Your electronic medical records (EMR) system stores vast amounts of information on all your patient encounters, but has it changed your productivity levels or outcomes for the better? Across the country, hospitals and medical providers are rushing to implement EMRs and meet meaningful-use requirements. However, the promises of improvement haven't yet been fully realized. There's a range of reasons, but the answer to this dilemma comes in the guise of health care data analytics.
We need tools that will aggregate the available information and develop predictive models for bedside use. Health care data analytics refers to software tools that analyze these troves of information -- often called big data -- into usable material. This process assists with comparative-effectiveness research and allows stakeholders to share results much faster and at a lower cost than traditional research studies.
Why Do We Need to Share Information?
The key to making sure that data captured by EMRs and other health care databases meaningfully affects patient care is simple: share it. Luckily, the Affordable Care Act's requirements are already pushing the industry in this direction. Sharing needs to happen not only at the local level, but also at the national level. Primary-care physicians share patient information with specialists, and hospitals pass on the needed information to primary-care providers. This communication gives each provider a full history of the patient, along with providing a more seamless experience.
On a larger scale, sharing data is necessary for the future of research. Clinical trials have limitations; take cancer trials as an example. Less than 3 percent of the patient population is represented in those trials, as the Journal of Oncology Practice reports. By using real data on patient experiences, we can get more detailed, more personalized views of which treatments work and find gaps to explore in future studies.
Although most providers realize the benefit of sharing information, we still face many limitations -- particularly a lack of EMR standardization across locations and information-blocking practices.
Traditionally, EMRs have been developed independently by different vendors, and they don't talk to each other easily. In addition, different locations use different terminology and vocabulary for health-outcome data and inputs. For example, one hospital may enter date of birth as "Birth_DT," while another location uses "Date_of_Birth" and a different database uses "DOB." This lack of standardized language poses real challenges to data aggregation.
States are also making efforts on their own to share information. All states have some type of health information exchange (HIE). For example, Dignity Health participates in a private HIE, as well as a national HIE. With different states and different hospitals using different HIEs and EMRs, there's clearly a need to bridge the gap in some respect. As a potential solution to this issue, the Office of the National Coordinator for Health Information Technology (ONC) is supporting providers through its 10-year interoperability road map. The goals, which the organization aims to complete by 2024, are to increase transparency, assist with payment reform, and accelerate research. As part of its interoperability efforts, the office is also working on developing core terminology and vocabulary to provide a set of guidelines for the industry.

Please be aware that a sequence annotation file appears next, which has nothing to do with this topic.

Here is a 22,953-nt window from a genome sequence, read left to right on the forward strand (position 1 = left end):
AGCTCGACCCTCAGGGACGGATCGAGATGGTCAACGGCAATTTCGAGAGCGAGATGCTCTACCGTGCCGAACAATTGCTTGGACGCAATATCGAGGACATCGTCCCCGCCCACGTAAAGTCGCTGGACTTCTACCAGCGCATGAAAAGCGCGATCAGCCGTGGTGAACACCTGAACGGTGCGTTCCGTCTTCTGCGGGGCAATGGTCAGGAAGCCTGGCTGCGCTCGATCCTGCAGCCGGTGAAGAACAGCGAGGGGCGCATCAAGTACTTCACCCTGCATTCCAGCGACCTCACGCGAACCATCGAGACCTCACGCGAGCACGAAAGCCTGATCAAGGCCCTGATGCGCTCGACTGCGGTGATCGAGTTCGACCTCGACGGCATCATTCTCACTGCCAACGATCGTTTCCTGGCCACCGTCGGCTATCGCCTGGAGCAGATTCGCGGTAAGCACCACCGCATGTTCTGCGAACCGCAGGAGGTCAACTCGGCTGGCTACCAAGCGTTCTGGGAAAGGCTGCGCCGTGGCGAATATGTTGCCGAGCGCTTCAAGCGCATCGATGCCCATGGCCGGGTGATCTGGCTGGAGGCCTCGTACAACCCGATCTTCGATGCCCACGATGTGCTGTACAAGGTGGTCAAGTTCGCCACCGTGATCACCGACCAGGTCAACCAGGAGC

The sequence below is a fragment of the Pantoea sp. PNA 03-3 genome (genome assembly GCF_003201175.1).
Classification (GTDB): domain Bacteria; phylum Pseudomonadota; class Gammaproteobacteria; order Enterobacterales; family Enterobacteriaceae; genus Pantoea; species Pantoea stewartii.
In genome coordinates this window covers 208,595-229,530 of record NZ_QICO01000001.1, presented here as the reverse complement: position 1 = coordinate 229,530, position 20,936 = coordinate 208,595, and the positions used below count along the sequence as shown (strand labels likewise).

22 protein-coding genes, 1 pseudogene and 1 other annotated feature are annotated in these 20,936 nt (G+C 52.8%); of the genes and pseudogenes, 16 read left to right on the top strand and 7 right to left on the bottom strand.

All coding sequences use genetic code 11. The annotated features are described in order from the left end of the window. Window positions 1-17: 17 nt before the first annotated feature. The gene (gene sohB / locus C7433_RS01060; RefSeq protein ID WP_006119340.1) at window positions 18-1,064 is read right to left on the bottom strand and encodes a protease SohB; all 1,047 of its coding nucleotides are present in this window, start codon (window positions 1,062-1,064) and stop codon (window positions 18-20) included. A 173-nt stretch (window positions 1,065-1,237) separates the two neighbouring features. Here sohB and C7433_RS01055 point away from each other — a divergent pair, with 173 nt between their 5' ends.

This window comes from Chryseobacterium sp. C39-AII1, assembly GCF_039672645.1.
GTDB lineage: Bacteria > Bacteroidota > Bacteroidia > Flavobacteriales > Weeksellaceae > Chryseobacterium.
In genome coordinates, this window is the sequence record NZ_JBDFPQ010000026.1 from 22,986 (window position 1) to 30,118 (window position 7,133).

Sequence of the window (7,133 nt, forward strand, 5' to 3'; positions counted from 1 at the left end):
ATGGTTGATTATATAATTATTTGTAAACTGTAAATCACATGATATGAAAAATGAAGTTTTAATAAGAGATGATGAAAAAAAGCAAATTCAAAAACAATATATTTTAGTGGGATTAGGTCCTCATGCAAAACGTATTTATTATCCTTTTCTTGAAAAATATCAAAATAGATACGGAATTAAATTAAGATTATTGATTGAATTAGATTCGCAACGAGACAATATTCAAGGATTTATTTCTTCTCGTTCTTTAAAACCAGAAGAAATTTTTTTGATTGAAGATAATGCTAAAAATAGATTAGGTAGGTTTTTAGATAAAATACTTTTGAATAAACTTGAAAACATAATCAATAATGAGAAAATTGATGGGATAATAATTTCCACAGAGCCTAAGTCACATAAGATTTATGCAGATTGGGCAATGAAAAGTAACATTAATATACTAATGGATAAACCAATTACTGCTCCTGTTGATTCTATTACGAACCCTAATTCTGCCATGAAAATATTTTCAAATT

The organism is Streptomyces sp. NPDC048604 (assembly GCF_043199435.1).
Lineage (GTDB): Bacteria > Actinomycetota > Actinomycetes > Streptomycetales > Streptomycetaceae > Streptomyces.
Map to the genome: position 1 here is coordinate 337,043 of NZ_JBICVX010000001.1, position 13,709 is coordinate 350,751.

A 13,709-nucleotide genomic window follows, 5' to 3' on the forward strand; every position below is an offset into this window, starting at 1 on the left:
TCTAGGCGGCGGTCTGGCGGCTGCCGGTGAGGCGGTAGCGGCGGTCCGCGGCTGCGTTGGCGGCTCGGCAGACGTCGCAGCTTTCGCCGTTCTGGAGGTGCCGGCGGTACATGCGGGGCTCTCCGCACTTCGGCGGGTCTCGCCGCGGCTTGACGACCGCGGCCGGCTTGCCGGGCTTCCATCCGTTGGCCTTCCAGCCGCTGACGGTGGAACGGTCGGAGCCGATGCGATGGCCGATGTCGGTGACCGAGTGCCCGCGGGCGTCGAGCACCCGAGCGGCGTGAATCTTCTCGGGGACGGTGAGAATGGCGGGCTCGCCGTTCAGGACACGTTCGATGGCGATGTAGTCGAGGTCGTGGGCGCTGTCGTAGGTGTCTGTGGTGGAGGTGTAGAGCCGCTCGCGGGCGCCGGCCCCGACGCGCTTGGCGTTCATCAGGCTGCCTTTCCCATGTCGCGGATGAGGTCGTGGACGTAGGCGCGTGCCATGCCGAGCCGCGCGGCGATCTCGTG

Even with better standardization, providers face the issue of information blocking. This refers to "an obstacle to the electronic sharing of a person's health information," as U.S. Senate Committee on Health Chairman Lamar Alexander put it at a hearing in July 2015. This blocking can be intentional or accidental and includes practices such as vendors creating barriers to sharing information with competitors, hospitals charging large fees to share records, or physicians outright refusing to send information for privacy reasons. Congress has been working on efforts to reduce this type of action, especially from vendors.
The Future Direction of Health Care Analytics
Many organizations, including Dignity Health, have developed their own HIEs and are actively working to share information that will support physicians in care delivery. Meanwhile, the National Patient-Centered Clinical Research Network (PCORnet) is making strides in comparative-effectiveness research by analyzing and interpreting big data. The network pulls data from Clinical Data Research Networks (CDRNs) and Patient-Powered Research Networks (PPRNs).
CDRNs compile valuable information from routine patient visits, while PPRNs pull together patient-generated data such as personal health records. The network also uses insurance-claims data and other information with the hopes of developing predictive models and clinical-decision support tools. PCORnet is still in the early stages, with hopes to expand in 2016.
We now have a range of tools to gather valuable information about patients that can quickly and affordably create major advances in patient care. There is still work to be done on standardization and intentional information blocking for competitive reasons. With advances in health care data analytics and more openness throughout the industry, big data has the potential to deliver on some of the early EMR promises of productivity and improved outcomes.